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Greenhouse gas emissions

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France is required to reduce its greenhouse gas (GHG) emissions by 55% by 2030 compared to 1990 levels, in accordance with the latest European directives. Additionally, carbon neutrality must be achieved by 2050. The -55% target for 2030 is a result of the -40% target being raised when the European climate law was adopted in the summer of 2021. Currently, French legislation has not been updated to reflect the -55% target, and existing regulations are based on the -40% target for 2030. The five-year Energy and Climate Programming Law (LPEC) is expected to be implemented in 2024 to support these targets.

In order to achieve the long-term greenhouse gas emission reduction targets, France has set carbon budgets for three successive five-year periods through the National Low Carbon Strategy (SNBC). The latest SNBC (SNBC2) was adopted in 2020, which sets the carbon budgets for the periods 2019-2023, 2024-2028, and 2029-2033. As the SNBC2 was designed prior to the increase in ambitions to reduce greenhouse gas emissions from 40% to 55% in 2022, the carbon budgets will need to be readjusted in the upcoming SNBC (SNBC3), which is expected to be adopted in 2024.

Carbon budgets require that average emissions during the specified period do not exceed the allocated budget. Additionally, annual and sectoral budgets are provided for informational purposes only and are not binding. It is possible for lower emissions in one sector to compensate for higher emissions in another sector. This also applies to emissions between years within a five-year period.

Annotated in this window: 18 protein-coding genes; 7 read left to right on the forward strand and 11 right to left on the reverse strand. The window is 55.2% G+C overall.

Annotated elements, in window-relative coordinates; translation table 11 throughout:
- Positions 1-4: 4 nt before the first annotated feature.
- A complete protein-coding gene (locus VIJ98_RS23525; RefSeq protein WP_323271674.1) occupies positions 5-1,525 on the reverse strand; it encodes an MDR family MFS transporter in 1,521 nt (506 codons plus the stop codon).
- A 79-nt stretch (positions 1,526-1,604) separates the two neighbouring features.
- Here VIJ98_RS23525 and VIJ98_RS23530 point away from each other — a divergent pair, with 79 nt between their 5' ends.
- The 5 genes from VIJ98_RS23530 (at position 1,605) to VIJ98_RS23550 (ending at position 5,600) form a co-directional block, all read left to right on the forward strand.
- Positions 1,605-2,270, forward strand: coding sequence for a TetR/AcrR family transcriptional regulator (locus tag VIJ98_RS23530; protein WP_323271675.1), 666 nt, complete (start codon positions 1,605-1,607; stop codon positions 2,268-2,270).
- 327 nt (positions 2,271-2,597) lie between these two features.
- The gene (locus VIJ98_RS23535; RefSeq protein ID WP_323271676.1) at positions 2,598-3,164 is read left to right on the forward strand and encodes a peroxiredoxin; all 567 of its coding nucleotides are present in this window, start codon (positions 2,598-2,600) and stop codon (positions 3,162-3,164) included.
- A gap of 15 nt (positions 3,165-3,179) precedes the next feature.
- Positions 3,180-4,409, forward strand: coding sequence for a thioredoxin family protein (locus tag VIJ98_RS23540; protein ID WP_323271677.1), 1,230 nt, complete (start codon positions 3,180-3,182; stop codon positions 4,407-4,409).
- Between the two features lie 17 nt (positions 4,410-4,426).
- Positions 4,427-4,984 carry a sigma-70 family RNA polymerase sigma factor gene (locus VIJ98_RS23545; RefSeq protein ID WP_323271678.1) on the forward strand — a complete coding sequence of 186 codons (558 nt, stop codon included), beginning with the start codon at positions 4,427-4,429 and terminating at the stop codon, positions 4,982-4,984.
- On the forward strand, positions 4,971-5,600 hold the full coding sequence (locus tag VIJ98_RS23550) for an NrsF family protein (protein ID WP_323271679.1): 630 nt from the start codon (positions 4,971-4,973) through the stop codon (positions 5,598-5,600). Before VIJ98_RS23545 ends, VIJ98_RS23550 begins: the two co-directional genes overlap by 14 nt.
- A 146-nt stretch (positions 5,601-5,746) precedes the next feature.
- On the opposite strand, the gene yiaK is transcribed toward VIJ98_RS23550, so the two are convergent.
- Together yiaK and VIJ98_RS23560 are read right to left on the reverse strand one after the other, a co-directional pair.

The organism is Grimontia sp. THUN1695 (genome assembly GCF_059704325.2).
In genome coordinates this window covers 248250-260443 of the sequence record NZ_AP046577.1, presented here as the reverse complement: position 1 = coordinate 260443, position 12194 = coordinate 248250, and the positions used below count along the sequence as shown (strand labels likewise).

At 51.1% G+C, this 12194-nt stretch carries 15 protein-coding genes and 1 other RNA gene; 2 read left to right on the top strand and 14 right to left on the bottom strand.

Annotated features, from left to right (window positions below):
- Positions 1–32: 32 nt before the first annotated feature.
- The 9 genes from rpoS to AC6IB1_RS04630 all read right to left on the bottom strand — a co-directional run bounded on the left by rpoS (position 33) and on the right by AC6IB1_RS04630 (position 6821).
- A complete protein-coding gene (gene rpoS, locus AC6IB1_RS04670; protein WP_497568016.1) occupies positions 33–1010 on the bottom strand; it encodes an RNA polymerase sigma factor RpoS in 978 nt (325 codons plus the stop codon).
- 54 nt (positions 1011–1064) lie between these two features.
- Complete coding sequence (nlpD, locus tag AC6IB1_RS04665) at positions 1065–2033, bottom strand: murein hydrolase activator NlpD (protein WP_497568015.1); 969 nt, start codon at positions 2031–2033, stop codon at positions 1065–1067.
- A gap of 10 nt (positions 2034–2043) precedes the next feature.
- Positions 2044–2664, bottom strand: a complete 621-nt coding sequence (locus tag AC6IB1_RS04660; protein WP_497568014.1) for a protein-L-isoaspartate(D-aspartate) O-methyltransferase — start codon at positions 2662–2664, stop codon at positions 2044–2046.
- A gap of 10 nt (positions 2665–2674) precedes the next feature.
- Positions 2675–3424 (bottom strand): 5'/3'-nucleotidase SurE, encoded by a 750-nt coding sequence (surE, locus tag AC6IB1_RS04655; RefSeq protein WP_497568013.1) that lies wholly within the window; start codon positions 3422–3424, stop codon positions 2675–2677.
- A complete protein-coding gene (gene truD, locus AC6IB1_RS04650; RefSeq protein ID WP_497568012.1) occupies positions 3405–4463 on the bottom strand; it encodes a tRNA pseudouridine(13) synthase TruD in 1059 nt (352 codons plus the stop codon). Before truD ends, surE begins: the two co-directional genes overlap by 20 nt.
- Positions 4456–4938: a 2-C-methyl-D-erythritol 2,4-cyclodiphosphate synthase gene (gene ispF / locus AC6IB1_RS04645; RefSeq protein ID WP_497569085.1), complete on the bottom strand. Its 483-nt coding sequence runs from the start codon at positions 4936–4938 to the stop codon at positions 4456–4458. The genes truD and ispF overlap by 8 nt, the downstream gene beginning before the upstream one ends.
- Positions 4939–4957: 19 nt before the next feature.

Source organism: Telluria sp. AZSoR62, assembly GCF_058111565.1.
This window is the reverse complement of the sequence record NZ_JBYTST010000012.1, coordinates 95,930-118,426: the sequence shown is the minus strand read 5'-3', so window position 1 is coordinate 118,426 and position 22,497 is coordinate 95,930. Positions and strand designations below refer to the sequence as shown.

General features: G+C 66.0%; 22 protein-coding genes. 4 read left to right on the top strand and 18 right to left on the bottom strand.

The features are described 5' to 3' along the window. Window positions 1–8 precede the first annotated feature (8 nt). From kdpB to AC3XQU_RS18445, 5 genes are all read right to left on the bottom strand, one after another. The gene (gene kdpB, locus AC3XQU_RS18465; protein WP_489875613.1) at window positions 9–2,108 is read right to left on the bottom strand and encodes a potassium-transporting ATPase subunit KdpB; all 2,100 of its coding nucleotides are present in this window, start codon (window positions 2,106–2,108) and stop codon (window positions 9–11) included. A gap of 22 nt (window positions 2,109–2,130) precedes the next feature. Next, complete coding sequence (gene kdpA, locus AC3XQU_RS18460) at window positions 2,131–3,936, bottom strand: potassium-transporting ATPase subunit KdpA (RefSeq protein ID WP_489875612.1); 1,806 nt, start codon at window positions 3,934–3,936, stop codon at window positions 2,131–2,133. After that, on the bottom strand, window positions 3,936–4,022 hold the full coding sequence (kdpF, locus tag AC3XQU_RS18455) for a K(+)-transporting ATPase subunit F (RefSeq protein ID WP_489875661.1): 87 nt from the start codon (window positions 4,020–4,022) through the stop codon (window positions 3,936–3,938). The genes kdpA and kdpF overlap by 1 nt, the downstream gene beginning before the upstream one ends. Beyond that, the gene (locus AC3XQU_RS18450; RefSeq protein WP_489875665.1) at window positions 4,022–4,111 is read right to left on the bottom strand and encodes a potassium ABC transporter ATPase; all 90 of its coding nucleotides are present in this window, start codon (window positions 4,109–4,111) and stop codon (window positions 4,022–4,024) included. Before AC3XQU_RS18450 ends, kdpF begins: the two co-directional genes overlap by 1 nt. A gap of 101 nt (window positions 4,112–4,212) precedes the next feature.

For the 2019-2023 period, France is projected to meet its carbon budget (421 MtCO2e), with approximately 404 MtCO2e emitted in 2022 according to CITEPA data. The transport sector (with 130 MtCO2e emitted in 2022) and the waste sector (15 MtCO2e) appear to exceed the indicative budget allocated, while all other sectors are performing better than expected. These years were marked by global crises that significantly impacted energy consumption and production patterns. It is important to exercise caution when interpreting these figures due to the exceptional circumstances of the years 2020, 2021, and 2022. The confirmation of the downward trend will have to wait until the release of the 2023 data.